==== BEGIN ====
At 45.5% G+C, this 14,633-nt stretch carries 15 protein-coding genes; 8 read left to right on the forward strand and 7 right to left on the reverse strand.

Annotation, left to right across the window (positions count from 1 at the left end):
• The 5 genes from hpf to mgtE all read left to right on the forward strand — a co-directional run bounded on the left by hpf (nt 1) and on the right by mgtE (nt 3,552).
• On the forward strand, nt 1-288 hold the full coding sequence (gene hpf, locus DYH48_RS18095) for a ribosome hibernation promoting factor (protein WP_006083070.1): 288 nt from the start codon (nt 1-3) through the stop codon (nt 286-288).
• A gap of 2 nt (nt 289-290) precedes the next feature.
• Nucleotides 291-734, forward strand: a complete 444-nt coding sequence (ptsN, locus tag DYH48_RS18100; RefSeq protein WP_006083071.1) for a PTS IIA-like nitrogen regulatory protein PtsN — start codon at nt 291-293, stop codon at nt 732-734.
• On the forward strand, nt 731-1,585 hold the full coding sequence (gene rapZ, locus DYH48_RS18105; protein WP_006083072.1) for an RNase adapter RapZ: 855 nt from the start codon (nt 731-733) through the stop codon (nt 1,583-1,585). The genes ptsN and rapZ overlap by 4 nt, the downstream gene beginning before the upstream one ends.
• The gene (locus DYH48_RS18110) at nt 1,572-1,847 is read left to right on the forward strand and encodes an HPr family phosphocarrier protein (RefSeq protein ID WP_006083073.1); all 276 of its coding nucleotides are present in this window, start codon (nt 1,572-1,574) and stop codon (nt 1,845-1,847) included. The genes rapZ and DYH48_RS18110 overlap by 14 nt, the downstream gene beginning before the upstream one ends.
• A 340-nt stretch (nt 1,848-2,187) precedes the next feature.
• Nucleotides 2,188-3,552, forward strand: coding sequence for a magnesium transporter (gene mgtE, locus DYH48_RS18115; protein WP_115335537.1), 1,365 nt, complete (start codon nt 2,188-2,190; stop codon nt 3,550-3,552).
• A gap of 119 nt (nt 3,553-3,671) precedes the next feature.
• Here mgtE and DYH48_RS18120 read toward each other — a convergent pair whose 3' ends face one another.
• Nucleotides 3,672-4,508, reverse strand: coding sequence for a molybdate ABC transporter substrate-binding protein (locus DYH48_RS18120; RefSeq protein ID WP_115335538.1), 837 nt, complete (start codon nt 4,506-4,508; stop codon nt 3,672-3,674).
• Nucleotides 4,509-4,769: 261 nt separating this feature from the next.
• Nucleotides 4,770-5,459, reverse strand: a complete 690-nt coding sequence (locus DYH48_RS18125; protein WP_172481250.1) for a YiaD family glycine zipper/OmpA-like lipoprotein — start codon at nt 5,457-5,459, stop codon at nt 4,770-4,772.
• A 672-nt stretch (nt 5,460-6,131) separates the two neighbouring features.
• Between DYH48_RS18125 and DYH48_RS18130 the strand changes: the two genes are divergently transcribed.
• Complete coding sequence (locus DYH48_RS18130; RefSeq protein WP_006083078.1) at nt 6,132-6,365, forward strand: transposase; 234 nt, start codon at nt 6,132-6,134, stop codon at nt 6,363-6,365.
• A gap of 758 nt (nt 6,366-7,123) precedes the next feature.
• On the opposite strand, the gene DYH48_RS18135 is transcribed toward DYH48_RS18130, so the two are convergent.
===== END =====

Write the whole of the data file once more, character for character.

At 45.5% G+C, this 14,633-nt stretch carries 15 protein-coding genes; 8 read left to right on the forward strand and 7 right to left on the reverse strand.

Annotation, left to right across the window (positions count from 1 at the left end):
• The 5 genes from hpf to mgtE all read left to right on the forward strand — a co-directional run bounded on the left by hpf (nt 1) and on the right by mgtE (nt 3,552).
• On the forward strand, nt 1-288 hold the full coding sequence (gene hpf, locus DYH48_RS18095) for a ribosome hibernation promoting factor (protein WP_006083070.1): 288 nt from the start codon (nt 1-3) through the stop codon (nt 286-288).
• A gap of 2 nt (nt 289-290) precedes the next feature.
• Nucleotides 291-734, forward strand: a complete 444-nt coding sequence (ptsN, locus tag DYH48_RS18100; RefSeq protein WP_006083071.1) for a PTS IIA-like nitrogen regulatory protein PtsN — start codon at nt 291-293, stop codon at nt 732-734.
• On the forward strand, nt 731-1,585 hold the full coding sequence (gene rapZ, locus DYH48_RS18105; protein WP_006083072.1) for an RNase adapter RapZ: 855 nt from the start codon (nt 731-733) through the stop codon (nt 1,583-1,585). The genes ptsN and rapZ overlap by 4 nt, the downstream gene beginning before the upstream one ends.
• The gene (locus DYH48_RS18110) at nt 1,572-1,847 is read left to right on the forward strand and encodes an HPr family phosphocarrier protein (RefSeq protein ID WP_006083073.1); all 276 of its coding nucleotides are present in this window, start codon (nt 1,572-1,574) and stop codon (nt 1,845-1,847) included. The genes rapZ and DYH48_RS18110 overlap by 14 nt, the downstream gene beginning before the upstream one ends.
• A 340-nt stretch (nt 1,848-2,187) precedes the next feature.
• Nucleotides 2,188-3,552, forward strand: coding sequence for a magnesium transporter (gene mgtE, locus DYH48_RS18115; protein WP_115335537.1), 1,365 nt, complete (start codon nt 2,188-2,190; stop codon nt 3,550-3,552).
• A gap of 119 nt (nt 3,553-3,671) precedes the next feature.
• Here mgtE and DYH48_RS18120 read toward each other — a convergent pair whose 3' ends face one another.
• Nucleotides 3,672-4,508, reverse strand: coding sequence for a molybdate ABC transporter substrate-binding protein (locus DYH48_RS18120; RefSeq protein ID WP_115335538.1), 837 nt, complete (start codon nt 4,506-4,508; stop codon nt 3,672-3,674).
• Nucleotides 4,509-4,769: 261 nt separating this feature from the next.
• Nucleotides 4,770-5,459, reverse strand: a complete 690-nt coding sequence (locus DYH48_RS18125; protein WP_172481250.1) for a YiaD family glycine zipper/OmpA-like lipoprotein — start codon at nt 5,457-5,459, stop codon at nt 4,770-4,772.
• A 672-nt stretch (nt 5,460-6,131) separates the two neighbouring features.
• Between DYH48_RS18125 and DYH48_RS18130 the strand changes: the two genes are divergently transcribed.
• Complete coding sequence (locus DYH48_RS18130; RefSeq protein WP_006083078.1) at nt 6,132-6,365, forward strand: transposase; 234 nt, start codon at nt 6,132-6,134, stop codon at nt 6,363-6,365.
• A gap of 758 nt (nt 6,366-7,123) precedes the next feature.
• On the opposite strand, the gene DYH48_RS18135 is transcribed toward DYH48_RS18130, so the two are convergent.